GOULBURN CLUB HISTORY
Following World War I, Colonel H.D.K Macartney, a brilliant artillery officer, acquired a property in the Goulburn District, to form a volunteer army unit and maintain military training. While military training was not entirely appealing, Colonel Macartney decided to form a unit polo club to entice the local young men. This became the Goulburn Artillery Polo Club, and this is how the Royal Artillery colours, red and blue, came to be the club’s colours. The Colonel recruited Irwin Maple-Brown, F.W Edwards (Teddy), Dick Daniel, Jim and Bob Ashton and Percy Hoskins to be its first members and players.
Initially, matches were held on Saturday afternoons in Goulburn, with young men coming from near and far to enjoy both a sporting and social outlet. Perhaps the most famous of these young men were the four Ashton brothers of ‘Markdale’ at Binda, near Crookwell. The brothers would trot the “fifty- three miles on a rough road” to Goulburn on Fridays in preparation for a weekend of competition.
The Ashton brothers showed great interest and keen skill, and by 1926, the four had become the formidable Goulburn Polo Team. By the late 1920s the allure of an international polo league was too great. The brothers embarked on an adventure that would become part of Australian sporting folklore.
With the blessing of the Hurlingham Polo Association in Britain, the brothers took the Goulburn quarter colours and 25 ponies on a 48-day sea voyage, travelling over 21,000 kilometres to England. This was the first sporting voyage of its kind and many felt the journey was ambitious, to say the least. The British press especially doubted the expedition, believing the young farmers were doomed to lose to their British opposition, the so-called powerhouses of world polo. Impressively, the four farmers from Goulburn proved them wrong, winning 15 of 21 matches!
Following their English success, the brothers set sail for the 1930 season in the United States - where again, success ensued. By the end of their polo odyssey, the Ashtons had become an international story. Remarkably, the four brothers sold their string of ponies in the USA, covering the entire trip’s expenses.
In 1948, the Goulburn Polo and Picnic Race Club was formed with polo being played at Springfield and picnic races not too far in the future.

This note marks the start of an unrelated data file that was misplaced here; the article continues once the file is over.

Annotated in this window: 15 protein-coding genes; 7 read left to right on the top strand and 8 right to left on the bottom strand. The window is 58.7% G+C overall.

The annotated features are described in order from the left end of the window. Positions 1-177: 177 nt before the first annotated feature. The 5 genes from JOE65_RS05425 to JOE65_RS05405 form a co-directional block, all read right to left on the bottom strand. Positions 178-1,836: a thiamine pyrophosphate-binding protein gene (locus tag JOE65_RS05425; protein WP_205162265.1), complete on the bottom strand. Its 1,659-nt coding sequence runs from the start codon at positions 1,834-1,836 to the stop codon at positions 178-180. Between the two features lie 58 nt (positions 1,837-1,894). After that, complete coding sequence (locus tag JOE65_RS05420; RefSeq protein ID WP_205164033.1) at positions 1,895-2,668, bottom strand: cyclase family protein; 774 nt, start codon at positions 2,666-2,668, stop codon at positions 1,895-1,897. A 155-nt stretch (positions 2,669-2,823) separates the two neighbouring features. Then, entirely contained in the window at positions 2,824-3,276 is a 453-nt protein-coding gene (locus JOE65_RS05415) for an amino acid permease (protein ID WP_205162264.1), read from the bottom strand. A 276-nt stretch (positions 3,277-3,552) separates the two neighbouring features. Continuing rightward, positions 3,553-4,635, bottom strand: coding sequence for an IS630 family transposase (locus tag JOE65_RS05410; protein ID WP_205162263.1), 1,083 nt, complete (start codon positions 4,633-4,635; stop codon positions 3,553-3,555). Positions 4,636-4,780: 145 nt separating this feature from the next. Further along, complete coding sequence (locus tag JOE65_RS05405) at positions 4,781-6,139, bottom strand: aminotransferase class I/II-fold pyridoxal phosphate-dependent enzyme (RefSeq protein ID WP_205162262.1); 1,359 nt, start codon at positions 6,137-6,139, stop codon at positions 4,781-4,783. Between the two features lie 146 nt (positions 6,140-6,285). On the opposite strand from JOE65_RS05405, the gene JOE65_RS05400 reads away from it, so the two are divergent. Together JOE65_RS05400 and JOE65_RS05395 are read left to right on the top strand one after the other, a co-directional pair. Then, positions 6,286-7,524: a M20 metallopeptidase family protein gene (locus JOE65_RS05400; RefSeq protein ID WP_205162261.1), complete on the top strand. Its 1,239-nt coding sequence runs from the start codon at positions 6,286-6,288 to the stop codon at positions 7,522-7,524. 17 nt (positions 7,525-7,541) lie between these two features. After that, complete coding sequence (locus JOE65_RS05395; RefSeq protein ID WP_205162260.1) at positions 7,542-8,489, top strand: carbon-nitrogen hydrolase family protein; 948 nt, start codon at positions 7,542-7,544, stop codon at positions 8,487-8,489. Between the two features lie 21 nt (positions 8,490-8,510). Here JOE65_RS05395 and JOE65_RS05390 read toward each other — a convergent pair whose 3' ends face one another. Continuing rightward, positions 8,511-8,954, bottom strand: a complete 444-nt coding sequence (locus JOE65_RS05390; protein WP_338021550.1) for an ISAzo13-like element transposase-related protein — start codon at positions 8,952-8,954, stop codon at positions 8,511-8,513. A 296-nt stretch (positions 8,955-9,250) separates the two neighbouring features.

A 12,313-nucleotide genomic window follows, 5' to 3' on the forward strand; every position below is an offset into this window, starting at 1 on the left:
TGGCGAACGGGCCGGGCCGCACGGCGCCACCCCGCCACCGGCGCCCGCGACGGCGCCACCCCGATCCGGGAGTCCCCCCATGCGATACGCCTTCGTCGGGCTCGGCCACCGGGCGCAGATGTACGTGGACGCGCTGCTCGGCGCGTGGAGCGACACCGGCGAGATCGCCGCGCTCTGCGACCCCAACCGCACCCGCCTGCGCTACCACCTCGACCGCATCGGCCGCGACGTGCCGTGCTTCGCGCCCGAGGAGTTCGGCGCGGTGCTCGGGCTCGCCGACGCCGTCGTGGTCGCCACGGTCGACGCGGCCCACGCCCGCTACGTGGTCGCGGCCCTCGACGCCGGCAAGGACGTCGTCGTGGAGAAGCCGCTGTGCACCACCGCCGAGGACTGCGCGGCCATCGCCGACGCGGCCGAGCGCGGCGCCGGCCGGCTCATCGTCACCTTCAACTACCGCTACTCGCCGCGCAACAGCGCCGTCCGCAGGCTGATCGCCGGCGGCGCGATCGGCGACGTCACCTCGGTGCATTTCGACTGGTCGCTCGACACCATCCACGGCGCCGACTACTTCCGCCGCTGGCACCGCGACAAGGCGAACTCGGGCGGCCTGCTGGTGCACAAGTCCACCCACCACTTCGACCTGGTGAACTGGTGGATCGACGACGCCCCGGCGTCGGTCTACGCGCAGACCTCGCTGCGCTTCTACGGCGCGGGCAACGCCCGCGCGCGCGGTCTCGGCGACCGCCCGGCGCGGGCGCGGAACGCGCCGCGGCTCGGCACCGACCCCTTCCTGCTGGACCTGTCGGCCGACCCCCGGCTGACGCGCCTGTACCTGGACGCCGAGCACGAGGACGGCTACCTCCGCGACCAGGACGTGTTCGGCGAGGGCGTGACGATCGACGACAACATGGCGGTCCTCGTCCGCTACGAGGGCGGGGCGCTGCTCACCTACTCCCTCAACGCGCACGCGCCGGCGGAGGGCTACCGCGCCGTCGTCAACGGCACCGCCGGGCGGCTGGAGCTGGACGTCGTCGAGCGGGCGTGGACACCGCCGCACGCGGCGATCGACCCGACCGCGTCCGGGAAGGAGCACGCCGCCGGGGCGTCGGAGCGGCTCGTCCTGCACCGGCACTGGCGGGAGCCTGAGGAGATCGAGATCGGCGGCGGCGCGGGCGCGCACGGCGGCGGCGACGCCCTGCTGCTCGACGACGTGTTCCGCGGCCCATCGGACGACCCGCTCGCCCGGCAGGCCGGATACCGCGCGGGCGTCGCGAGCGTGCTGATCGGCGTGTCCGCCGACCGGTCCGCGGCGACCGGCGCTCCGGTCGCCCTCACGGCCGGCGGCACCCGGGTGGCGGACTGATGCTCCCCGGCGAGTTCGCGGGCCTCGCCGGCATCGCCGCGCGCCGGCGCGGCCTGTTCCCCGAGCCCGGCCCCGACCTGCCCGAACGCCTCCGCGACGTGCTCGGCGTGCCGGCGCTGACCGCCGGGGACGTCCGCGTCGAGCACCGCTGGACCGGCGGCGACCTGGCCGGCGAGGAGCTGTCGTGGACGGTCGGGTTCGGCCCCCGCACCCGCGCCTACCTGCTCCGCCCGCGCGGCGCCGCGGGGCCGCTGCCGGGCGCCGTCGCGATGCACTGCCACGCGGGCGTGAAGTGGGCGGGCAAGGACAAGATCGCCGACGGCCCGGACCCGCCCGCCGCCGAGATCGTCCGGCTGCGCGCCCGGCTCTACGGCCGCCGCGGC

By 1953, the Goulburn polo of the modern era was up and running, with the 1953 Countess of Dudley cup tournament. This was held in Goulburn, with 11 teams entering and 3000 people attending the finals. The Goulburn team attended 6 tournaments during that year, winning the main cups at Austral, Orange and Young and coming runner up in the Dudley Cup.
Goulburn first entered the Dudley cup in 1922 with a team comprising of F.P Hopkins, A.I Maple-Brown, J.H Ashton and Col. H.D.K Macartney and six years later in 1928, Goulburn had its first Dudley Cup victory. Since then, Goulburn Polo Club has become one of the most successful clubs in the history of Australian polo, having won the premier club tournament, Countess of Dudley Cup, 16 times, the record number of times in the history of the tournament.
Richard Walker, Richard Maple-Brown and Robert Bell were the lynch pins of the renowned, highly successful Goulburn A team, sharing the honour with many players in winning numerous Dudley Cups and club tournaments. Richard Walker and Richard Maple-Brown hold the personal record, with nine wins each, and Robert Bell and Jim Hoskins are not far behind with six and three wins, respectively. The original four famous Ashton brothers won four or five times in the 1920s and ‘30s. To this day, the club provides local Ashton brother,s farmers, graziers and polo enthusiasts the opportunity to come together and compete, with many of the club’s current players being descendants of the generations of players (fathers, sons and daughters) that have gone before them.
Following their champion fathers, the most recent Goulburn A team consists of descendants, Simon Walker, Henry Bell and Sinclair Bell. Angus Campbell has also come from a long line of polo players; his father, John Campbell, who played for Goulburn, grandfather David Campbell and great great-grandfather, David Innes Watt.
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